Is ripping off clients a good policy?
Philip Fisher asks whether hidden charges can damage your reputation and drive away clients.
Clearly, very few accountants are in the market to rip off clients. However, a number of our peers can give the impression that this is their underlying philosophy.
Some readers might have noticed the absence of this column last week. That was because your hard-working writer was taking a holiday break in Bilbao, a lovely city. No visitor could fail to be awestruck by the sunlit sight of the Guggenheim in all of its splendour.
This weirdly-shaped golden building must surely be one of the seven modern wonders of the world. The impression is enhanced by spectacular outdoor sculptures, including one created from fog and another featuring gloriously balanced silver balls sculpted by the genius that is Anish Kapoor.
Elsewhere, the city is a beautiful mixture of ancient and modern, with a fine art gallery, a football stadium and a funicular railway leading you on to a hill with spectacular views of the city and even into France.
Enough of that. This article was inspired (if that is the word) by the efforts of three travel companies.
An airline, which had better remain nameless, proudly proclaims that it charges low prices. While the headline figure is undoubtedly affordable, very few will manage to pay that amount.
Food costs extra, sitting with a companion costs more and even taking carry-on luggage that does not fit into a cramped space under the seat ahead will hit your credit card. It was so bad that I didn’t dare spend a penny, since it would probably have cost a fiver.
The cynicism was summarised when a trio of Spanish students were stopped as they were about to board and unceremoniously ordered to pay £75 between them, as their modestly sized suitcases were confiscated and checked into stowed luggage. Judging by the looks on their faces, this anonymous airline will not be getting their repeat business.
In simple terms, unless there is a monopoly ie daytime flights to Bilbao from London, nobody in their right mind would want to deal with a company that looks like a bunch of shysters.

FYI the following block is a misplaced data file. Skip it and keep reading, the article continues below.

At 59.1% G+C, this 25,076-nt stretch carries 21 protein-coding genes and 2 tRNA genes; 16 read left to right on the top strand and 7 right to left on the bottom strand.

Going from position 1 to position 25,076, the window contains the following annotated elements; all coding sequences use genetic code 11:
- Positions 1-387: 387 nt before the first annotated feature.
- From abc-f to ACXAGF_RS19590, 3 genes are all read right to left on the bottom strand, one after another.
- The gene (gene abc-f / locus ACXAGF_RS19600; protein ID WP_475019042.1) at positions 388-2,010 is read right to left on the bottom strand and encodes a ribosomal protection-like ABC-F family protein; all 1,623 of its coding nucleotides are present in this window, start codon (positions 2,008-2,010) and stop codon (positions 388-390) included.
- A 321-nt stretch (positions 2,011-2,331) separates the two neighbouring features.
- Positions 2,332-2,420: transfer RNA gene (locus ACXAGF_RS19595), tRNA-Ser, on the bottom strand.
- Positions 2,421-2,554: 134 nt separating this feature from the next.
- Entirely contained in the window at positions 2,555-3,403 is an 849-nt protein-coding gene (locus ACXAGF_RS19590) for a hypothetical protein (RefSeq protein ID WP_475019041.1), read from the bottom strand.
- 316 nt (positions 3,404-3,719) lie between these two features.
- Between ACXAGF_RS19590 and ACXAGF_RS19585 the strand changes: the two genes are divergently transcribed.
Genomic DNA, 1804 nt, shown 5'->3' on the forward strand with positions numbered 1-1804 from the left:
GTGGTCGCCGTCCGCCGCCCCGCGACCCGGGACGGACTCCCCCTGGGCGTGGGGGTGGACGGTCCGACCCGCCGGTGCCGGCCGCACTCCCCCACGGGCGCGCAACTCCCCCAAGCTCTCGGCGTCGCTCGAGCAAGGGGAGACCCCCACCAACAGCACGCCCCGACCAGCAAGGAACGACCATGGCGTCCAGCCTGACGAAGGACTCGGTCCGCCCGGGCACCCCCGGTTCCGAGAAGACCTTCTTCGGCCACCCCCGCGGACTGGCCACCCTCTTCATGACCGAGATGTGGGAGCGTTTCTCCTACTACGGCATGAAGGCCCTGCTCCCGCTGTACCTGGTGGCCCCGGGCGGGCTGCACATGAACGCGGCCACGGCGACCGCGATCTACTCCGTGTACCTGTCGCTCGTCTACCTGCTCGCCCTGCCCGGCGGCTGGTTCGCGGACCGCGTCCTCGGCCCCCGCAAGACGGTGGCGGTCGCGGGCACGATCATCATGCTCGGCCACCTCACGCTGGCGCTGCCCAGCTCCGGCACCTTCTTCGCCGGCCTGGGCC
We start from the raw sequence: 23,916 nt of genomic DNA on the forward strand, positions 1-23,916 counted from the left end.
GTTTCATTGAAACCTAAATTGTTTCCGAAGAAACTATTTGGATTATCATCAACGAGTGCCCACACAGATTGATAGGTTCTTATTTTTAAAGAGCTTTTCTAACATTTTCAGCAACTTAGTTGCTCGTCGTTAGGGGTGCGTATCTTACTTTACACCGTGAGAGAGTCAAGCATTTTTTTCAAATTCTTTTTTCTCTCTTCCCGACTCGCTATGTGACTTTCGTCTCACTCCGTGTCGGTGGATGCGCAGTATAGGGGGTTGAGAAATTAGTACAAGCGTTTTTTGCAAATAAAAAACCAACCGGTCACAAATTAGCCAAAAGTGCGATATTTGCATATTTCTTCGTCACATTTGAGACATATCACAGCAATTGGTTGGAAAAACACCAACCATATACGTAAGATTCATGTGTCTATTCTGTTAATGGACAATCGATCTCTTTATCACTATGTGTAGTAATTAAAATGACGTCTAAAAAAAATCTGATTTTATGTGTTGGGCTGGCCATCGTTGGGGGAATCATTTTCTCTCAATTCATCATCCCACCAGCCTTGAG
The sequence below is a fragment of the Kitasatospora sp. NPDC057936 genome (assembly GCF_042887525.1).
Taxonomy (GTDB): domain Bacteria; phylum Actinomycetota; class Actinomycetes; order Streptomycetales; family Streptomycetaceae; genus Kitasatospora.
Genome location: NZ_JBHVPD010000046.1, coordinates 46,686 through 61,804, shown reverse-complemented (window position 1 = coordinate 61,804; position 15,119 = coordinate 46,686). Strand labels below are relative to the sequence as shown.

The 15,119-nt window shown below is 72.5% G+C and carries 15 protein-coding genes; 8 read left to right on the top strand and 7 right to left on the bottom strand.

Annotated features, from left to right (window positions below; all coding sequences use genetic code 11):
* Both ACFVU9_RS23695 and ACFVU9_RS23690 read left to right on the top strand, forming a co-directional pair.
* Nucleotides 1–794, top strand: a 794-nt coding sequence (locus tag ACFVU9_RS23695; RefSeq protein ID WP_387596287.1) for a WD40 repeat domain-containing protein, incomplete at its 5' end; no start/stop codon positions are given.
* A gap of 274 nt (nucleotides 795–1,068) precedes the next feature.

Rail companies also seek their pound of flesh. Having inadvertently booked a ticket that I did not need, I cancelled it within 24 hours and faced an “administration” charge of £10. There was no administration, as the repayment was made instantly online.
To prove that some organisations know how to treat customers Avanti, a new rail company, went the extra mile, the driver on a recent journey announcing that as a train was 20 minutes late, passengers should claim the refund to which they are entitled.
How does this fit into the world of accountancy? Increasingly, larger firms are beginning to operate on a similar, if marginally less cynical, basis.
Clients are used to paying an agreed fee for the work that they have commissioned. They will also accept extras, where these are agreed in advance and seem reasonable.
However, many firms now seem to push the boat out on additional work, increasing the agreed fee by substantial amounts and ending up in massive arguments, particularly when these result from inefficiencies by the firm rather than the client. As with the airline, this is not a way to retain clients.
On a smaller scale, clients currently expect to pay for expenses such as staff travel, although one day, someone might ask why.
More recently, an iniquitous policy of charging the same kind of “administration” fee as the train company has become popular. This is usually a percentage of the amount agreed, frequently hidden during the initial negotiations, and is completely unjustifiable. If you want a higher fee, why not be straight?
Maybe it is time for accountants to clean up their acts before we suffer reputational damage? Alternatively, could an honest firm that charges the amount that it quotes in all reasonable circumstances without hidden extras begin to make inroads into the client lists of its rivals?